Photo credit: ~*Lauren*~ on flickr

I don’t think you’ll find maple sausages in Australian supermarkets or cafés though, so if you want to try them you might have to make them yourself. But even if you’ve never had a maple sausage you’ve probably had bacon with pancakes and maple syrup. You might never eat steak and cake in one bite, but these three things are a match made in heaven. Bacon and maple syrup, like maple sausages, are a perfect pairing because together they feature the trinity of indulgence: salty, fatty, and sweet. That’s why many bacon desserts also include maple syrup. It’s like turning a big yummy breakfast into a small yummy dessert.

The famous Bacon Maple Bar (donut). Photo credit: mccun934 on flickr

The reason bacon is the chosen one is because unlike other meats it can get really crispy and caramelised. It has to be properly browned so that the texture is more candied than meaty. Soft bacon in sweets would NOT have the same appeal.

Maple bacon ice cream on french toast. Photo credit: Amanky on flickr

If these bacony sweets are calling out to you, dessert guru David Lebovitz has a recipe for Candied Bacon Ice Cream on his website. Or if (like me) you don’t have an ice cream maker, this article includes some really tempting recipes, like the Chocolate Chip-Bacon-Pecan Cookies. I was seriously THIS close to getting up and making them while writing this post. Although I’m missing the pecans, and more importantly, the bacon…

[Anyone with a kosher or vegetarian diet, please excuse this bacon celebration.]

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Filed under food trends

some mayo with your jello?

Recently I had a major craving for a peanut butter and jelly (jelly here=jam) sandwich, so I just HAD to buy peanut butter (always a dangerous move). And thinking about peanut butter combinations, I remembered the weirdest I’ve ever tasted: peanut butter and ketchup on crackers. It was a snack served to me by my grandmother, and I’ve never seen or heard of it anywhere else. I don’t know why- it was surprisingly edible. Maybe even yummy (it’s been a long time, I don’t remember). And it dawned on me: a lot of retro food is weird food.

My grandmother grew up and became a housewife in an era so different from mine. One that included jello* salad. I have to admit I’ve never encountered one, but I’ve heard stories… As a kid my father dreaded Christmas dinner because jello salad was always served. Really, is it a salad? Is it a dessert?

A lot of jello salads are made with fruit and nuts, especially nowadays. Cranberry jello salad can be made to accompany meat roasts. Those sound nice, but they are NOT the jello salads I’m talking about. I’m talking about the “congealed salads” that became all the rage in 1930s America (JELL-O History). At first when you think ‘savoury jellies’, you might think ‘aspics’. But the congealed salads Americans started making used flourescent LIME flavoured Jell-O as their base, before mixing in ingredients like grated onion and mayonnaise. It was only some 20 YEARS later that Jello-O introduced savory jelly flavours, like celery and tomato (Jello Recipes).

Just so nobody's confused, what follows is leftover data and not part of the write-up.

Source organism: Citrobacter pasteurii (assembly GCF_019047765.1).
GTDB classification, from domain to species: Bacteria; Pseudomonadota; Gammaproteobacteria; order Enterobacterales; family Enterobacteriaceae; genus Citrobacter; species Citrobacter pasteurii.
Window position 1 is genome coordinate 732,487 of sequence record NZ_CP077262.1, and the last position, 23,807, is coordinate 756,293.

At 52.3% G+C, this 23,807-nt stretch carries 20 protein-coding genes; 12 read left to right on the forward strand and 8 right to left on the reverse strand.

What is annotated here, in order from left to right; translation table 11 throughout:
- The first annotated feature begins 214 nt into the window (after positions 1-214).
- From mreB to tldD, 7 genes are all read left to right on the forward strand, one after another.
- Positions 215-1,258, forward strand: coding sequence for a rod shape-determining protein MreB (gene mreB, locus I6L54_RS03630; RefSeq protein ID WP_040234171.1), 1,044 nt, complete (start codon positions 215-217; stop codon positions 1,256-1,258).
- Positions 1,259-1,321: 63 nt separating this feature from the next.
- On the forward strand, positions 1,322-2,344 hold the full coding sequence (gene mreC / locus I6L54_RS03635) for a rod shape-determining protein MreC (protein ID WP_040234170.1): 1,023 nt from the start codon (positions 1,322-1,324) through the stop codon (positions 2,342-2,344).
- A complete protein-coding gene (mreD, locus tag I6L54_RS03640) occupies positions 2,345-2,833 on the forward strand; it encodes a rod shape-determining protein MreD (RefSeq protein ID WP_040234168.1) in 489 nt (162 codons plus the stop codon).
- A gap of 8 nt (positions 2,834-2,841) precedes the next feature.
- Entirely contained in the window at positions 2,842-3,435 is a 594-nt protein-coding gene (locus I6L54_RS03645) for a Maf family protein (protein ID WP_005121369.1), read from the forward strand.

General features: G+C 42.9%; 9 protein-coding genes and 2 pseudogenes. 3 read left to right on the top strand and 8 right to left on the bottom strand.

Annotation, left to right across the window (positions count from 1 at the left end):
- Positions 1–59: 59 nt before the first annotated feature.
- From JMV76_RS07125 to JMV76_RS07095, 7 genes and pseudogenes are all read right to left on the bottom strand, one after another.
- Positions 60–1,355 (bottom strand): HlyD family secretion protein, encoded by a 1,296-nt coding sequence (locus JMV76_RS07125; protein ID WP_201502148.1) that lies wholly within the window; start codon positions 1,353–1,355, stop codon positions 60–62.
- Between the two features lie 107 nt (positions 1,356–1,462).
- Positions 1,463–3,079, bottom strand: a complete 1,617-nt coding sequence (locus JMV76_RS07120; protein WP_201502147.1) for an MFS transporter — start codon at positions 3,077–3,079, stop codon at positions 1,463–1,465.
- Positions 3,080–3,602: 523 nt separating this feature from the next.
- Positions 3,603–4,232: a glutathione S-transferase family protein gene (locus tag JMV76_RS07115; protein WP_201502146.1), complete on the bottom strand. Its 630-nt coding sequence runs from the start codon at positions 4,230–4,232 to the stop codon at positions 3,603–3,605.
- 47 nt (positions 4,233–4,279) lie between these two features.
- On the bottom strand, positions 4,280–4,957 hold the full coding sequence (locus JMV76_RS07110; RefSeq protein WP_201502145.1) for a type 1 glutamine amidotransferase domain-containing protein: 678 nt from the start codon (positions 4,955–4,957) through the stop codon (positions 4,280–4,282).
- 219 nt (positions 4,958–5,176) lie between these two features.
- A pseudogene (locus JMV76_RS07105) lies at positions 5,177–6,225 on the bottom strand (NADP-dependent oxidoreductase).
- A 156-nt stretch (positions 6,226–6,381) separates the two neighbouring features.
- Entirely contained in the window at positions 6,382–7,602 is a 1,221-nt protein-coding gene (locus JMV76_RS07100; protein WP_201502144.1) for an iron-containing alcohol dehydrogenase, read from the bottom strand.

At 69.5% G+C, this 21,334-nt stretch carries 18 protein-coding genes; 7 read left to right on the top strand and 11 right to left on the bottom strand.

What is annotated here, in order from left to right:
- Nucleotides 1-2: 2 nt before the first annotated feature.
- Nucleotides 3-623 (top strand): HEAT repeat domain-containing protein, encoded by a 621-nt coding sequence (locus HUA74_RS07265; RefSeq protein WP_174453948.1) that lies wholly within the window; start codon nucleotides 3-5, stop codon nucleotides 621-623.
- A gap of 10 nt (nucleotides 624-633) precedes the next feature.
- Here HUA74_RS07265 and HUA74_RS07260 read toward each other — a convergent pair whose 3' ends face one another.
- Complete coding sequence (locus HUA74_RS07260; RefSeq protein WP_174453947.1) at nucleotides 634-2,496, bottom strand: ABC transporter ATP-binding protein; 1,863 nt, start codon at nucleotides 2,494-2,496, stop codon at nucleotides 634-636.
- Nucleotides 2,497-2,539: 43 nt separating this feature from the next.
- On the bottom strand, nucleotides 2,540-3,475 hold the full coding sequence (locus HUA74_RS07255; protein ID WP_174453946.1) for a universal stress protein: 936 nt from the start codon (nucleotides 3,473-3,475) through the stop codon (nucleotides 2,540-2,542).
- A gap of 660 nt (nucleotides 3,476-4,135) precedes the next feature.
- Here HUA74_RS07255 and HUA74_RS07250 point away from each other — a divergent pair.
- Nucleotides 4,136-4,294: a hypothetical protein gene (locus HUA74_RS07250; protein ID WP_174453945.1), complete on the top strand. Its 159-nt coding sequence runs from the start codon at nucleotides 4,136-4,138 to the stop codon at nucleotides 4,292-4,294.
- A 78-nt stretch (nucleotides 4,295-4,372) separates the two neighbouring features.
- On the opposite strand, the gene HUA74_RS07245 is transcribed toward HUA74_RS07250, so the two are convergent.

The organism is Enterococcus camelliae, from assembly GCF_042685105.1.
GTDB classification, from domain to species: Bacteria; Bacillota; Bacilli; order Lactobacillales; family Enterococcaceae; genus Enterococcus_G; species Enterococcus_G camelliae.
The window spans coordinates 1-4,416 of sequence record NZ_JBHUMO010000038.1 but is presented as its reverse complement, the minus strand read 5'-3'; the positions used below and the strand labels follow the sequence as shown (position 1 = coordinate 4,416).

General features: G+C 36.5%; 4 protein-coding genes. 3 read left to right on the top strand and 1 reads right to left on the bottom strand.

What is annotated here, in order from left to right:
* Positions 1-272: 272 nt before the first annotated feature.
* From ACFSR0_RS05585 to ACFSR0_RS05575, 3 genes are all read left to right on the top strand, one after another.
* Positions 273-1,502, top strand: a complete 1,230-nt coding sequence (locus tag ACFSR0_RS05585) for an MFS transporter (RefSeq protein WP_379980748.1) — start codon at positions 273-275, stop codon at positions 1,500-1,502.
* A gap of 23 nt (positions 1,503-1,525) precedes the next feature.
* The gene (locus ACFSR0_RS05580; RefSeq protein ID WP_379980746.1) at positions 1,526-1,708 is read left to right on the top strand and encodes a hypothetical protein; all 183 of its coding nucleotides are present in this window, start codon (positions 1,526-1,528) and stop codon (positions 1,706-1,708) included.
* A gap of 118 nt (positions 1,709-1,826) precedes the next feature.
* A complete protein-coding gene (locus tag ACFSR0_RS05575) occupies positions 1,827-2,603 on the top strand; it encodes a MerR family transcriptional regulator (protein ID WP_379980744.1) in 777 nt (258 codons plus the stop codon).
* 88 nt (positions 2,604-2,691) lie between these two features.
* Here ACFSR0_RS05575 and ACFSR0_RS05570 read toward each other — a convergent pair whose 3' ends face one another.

From Better Homes and Gardens magazine (US edition), 1954. Photo credit: larry&flo on flickr

My poor father… Born in 1950s America, the height of suburbia, when home and lifestyle magazines were filled with jello recipes, because jello mountains were the height of sophistication. And sophisticated dishes always had to be garnished with lettuce- obviously.

Photo credit: amy_b on flickr

And whatever the dish, if it came out of a mold, it was sure to impress. Like this appetizing meat cake with green frosting:

Photo credit: x-ray delta one on flickr

I bet you’re hungry now! It’s scary to think that the jello/mold craze lasted until the 70s…

P.S. If you enjoyed the photos in this post, you might want to browse this delightful flickr photo pool: Gee, That Food Looks Terrible! [Vintage]. It’s where all your nasty retro food porn dreams come true.

* “Jello”, an American term for jelly or gelatin, came from the popular gelatin brand Jell-O.

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Filed under retro food

starting is the hardest part…?

With much trepidation I’m officially starting this blog. I’ve been putting this off because I’m just not a blogger. The mini blogs I’ve made in the past were purely academic. This blog on the other hand is a little bit of business/pleasure. But I do think I should mention off the bat that creating this blog is part of a university course. So posts may sometimes veer off on tangents- blogging related, but perhaps not food blogging related.

Back to the pleasure aspect. This is a food blog!. But I’ve decided not to become one mediocre food blog lost among millions (millions?) because:

1)      Who’s going to pay for me to dine out all the time?

2)      I sadly don’t have the time or skills to cook amazing things at home every week either.

So I’ve decided to blog about weird food. Well, I don’t know if “weird” is the right word.

Unusual food?

Strange food?

Unique food?

Unexpected food?

Anything out of the ordinary, but not necessarily things they would make you eat on ‘Fear Factor’. Because I hated that show. The show I’m thinking of is ‘Heston’s Feasts’ (because it was just on SBS last month). He’s like a mad scientist in the kitchen. His inventions are sometimes revolting and sometimes Willy Wonka-esque. But that’s my inspiration and I’m running with it.